Fact sheet: information on creating a behavior self-management program fora child with Autism, a common Autism Spectrum Disorder


Written by Stephen M. Edelson, Ph.D.
Center for the Study of Autism, Salem, Oregon


Self-management is a psychological term used to describe the process of achieving personal autonomy. The goal of self-management for the developmentally disabled population is to shift supervision and control from a parent, caregiver, job coach, or employer to the person him-/herself. A successful self-management program will allow these individuals to live and work independently within their environment. There are three components of self-management.



The aim of self-monitoring is teach the person to become more aware of his/her own behavior. For those with developmental disabilities, a target behavior(s) is selected, such as aggression, making nonsense noises, and staying on task; and the person is taught to monitor when this behavior(s) occurs. One strategy is to teach the person to monitor his/her own behavior at short time intervals. At first a teacher or supervisor may remind the student every 10 or 15 minutes to observe his/her behavior. Later, a kitchen timer can be used to present an auditory signal every 10 or 15 minutes to cue the person to observe whether the target behavior occurred. An eventual goal may be to teach the person to monitor his/her behavior without a prompt. For example, after performing an undesirable behavior, he/she may become immediately aware of what he/she is doing. Such awareness may then prompt the person to stop the behavior before it escalates. Sometimes there is a reactivity effect in which the undesirable behavior decreases merely because of the process of observation.



The person determines whether or not he/she engaged in the target behavior in relation to the goals that have been set. For example, if the goal is to refrain from self-injury for 10 minutes, the person and those helping him/her can reflect over the 10-minute time period to determine if this goal was met. If it was, the person will proceed to the next stage, self-reinforcement. If not, goals may need to be revised and self-monitoring will need to take place again. In order to maximize the likelihood of success, goals should be realistic and attainable; and they should be made more challenging as the person experiences consistent success.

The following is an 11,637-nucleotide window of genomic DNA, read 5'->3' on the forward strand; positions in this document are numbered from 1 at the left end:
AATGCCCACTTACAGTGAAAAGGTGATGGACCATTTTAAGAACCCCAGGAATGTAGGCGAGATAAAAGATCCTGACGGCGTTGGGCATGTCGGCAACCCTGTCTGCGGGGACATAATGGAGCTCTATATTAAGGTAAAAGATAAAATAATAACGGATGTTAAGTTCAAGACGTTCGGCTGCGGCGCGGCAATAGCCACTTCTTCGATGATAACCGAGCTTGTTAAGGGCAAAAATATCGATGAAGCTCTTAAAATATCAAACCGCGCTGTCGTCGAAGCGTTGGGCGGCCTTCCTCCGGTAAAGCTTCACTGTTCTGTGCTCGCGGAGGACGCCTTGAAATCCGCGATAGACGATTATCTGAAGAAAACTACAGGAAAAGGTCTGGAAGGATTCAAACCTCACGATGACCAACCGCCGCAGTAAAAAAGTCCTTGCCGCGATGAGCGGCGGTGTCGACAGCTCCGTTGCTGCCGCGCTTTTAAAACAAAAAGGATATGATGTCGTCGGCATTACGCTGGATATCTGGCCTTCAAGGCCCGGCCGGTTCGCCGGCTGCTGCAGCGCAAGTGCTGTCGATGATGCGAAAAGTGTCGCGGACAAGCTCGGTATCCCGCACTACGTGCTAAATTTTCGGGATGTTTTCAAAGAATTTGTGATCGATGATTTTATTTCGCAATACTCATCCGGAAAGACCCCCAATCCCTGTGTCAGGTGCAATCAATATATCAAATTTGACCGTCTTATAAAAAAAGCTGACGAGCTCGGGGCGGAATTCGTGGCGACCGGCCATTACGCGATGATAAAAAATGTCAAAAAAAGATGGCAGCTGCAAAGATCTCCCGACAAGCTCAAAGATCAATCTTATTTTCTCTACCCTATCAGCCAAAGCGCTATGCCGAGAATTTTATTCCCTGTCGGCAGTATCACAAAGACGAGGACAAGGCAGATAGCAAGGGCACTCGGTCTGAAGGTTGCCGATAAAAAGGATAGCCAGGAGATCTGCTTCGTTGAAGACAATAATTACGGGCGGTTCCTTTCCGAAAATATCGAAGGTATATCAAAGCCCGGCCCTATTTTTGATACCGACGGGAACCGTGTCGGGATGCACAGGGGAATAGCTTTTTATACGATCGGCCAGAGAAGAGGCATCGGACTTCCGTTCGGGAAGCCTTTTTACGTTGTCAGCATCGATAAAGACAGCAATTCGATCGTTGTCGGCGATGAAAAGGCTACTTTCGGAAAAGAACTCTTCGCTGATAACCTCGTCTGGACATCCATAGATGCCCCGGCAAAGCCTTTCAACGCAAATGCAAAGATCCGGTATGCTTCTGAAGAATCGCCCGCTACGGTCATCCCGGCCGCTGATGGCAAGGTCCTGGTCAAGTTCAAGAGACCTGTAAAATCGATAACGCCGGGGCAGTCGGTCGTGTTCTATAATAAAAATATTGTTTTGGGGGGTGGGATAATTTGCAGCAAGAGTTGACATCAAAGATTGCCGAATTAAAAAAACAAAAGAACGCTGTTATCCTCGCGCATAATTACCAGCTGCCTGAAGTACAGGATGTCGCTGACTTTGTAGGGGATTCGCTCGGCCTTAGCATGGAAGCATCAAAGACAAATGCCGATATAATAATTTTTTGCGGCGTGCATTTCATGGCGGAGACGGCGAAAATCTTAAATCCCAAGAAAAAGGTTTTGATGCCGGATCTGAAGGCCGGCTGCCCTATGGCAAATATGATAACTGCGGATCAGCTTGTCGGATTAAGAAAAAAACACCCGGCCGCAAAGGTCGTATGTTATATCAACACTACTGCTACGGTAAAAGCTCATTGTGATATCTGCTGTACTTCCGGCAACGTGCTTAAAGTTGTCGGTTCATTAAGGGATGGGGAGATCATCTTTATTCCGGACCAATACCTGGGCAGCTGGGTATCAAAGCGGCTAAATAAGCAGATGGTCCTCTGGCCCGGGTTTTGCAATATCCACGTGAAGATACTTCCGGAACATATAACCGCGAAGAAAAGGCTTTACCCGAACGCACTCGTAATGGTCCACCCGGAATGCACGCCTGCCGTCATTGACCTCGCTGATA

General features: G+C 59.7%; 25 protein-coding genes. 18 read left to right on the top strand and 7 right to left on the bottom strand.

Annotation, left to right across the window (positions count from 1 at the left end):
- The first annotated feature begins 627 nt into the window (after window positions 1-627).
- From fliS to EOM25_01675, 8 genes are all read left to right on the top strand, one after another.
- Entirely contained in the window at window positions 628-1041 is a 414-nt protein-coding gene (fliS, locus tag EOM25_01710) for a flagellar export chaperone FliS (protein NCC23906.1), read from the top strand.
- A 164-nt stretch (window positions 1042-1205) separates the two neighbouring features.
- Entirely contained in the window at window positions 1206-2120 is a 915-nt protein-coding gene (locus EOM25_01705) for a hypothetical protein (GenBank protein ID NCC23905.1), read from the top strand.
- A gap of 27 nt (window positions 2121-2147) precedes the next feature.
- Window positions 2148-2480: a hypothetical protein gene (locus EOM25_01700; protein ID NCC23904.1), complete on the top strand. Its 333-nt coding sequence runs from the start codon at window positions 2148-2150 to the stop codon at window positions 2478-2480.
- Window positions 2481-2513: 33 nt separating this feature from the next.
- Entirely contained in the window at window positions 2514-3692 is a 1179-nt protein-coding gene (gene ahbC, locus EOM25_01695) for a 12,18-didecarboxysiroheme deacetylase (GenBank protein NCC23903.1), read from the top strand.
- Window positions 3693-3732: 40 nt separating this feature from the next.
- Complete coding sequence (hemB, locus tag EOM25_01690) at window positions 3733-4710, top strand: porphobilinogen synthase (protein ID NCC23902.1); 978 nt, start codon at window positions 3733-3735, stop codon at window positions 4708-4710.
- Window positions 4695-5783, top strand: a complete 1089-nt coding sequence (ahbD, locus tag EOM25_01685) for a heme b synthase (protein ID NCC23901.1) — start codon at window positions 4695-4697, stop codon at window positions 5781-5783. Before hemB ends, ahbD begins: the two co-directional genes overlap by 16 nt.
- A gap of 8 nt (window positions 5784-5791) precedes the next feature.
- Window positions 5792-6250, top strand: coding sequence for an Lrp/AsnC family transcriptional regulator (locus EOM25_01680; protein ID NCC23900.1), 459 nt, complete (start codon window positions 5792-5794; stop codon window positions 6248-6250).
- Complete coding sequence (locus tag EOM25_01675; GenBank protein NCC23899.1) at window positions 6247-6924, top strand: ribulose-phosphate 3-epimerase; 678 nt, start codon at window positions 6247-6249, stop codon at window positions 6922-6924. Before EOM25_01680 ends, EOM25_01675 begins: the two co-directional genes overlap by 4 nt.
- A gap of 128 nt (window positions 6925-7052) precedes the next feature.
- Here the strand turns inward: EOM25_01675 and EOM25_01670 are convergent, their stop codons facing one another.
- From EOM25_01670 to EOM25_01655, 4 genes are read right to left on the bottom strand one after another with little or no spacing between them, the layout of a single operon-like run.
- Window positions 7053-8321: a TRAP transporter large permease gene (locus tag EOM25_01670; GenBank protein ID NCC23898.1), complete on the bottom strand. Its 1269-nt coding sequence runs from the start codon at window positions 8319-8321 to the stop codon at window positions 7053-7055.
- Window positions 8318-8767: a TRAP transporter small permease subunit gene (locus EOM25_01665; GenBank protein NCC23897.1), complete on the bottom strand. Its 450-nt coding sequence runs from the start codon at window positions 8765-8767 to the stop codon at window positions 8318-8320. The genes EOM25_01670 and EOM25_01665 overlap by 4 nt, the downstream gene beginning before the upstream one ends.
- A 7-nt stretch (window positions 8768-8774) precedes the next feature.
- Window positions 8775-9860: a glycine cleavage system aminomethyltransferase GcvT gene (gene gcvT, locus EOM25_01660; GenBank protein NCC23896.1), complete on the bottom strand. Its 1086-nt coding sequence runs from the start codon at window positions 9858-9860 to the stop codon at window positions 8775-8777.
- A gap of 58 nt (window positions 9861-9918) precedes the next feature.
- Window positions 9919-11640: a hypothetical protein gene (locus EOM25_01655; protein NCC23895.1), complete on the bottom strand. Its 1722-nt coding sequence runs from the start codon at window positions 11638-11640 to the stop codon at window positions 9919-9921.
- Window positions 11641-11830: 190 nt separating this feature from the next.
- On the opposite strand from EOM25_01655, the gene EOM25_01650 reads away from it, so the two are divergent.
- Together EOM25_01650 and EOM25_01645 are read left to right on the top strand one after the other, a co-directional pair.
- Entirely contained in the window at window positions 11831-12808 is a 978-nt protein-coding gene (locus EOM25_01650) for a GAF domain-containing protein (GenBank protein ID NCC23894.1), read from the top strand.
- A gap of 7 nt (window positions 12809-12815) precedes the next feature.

Self-reinforcement refers to self-delivery of rewards for reaching the goals which were set. For example, if the goal is to refrain from aggression for 30 minutes (e.g., three 10-minute self-monitoring intervals) and if the person has met the goal, then he/she would reward him-/herself. Researchers claim that allowing a person to choose from a variety of rewards is more effective than simply making only one reward available. Initially, these rewards may be given to the person immediately, such as eating a food snack; but similar to the real world, it would be best to establish a token economy in which the person receives tokens (e.g., coins, stars) for appropriate behavior, and then exchanges them for a reward at a later time.


Although tangible, external rewards are often quite effective, it would be advantageous to have the person eventually rely on internal rewards, such as knowing he/she performed well. Also, while continuous reinforcement works well when new behaviors are being established (e.g., learning not to be aggressive), the behaviors will be stronger if reinforcement becomes intermittent.


Certainly, self-regulation can be challenging to teach to a person with a developmental disability; but many professionals have been quite successful using simple behavioral techniques to do so. These techniques include: modeling, rehearsal, shaping, prompting, feedback, fading, and generalization. Initially, the individual will likely need close supervision but, over time, such supervision should be gradually removed, if possible. If a self-management program is successful, it is important to develop some type of maintenance program, otherwise the person's skills may deteriorate over time. Such 'booster' training sessions should be integrated into the program.


Self-management may take a great deal of time and energy to implement. However, having an individual actively participate in changing his/her own behavior may be the key to reducing or eliminating behaviors as well as to maintaining appropriate behaviors. Once the person can monitor, evaluate, and reinforce his/her own behavior, everyone benefits.

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Self-management is a psychological term used to describe the process of achieving personal autonomy which can be a useful intervention for people with Autism Spectrum Disorders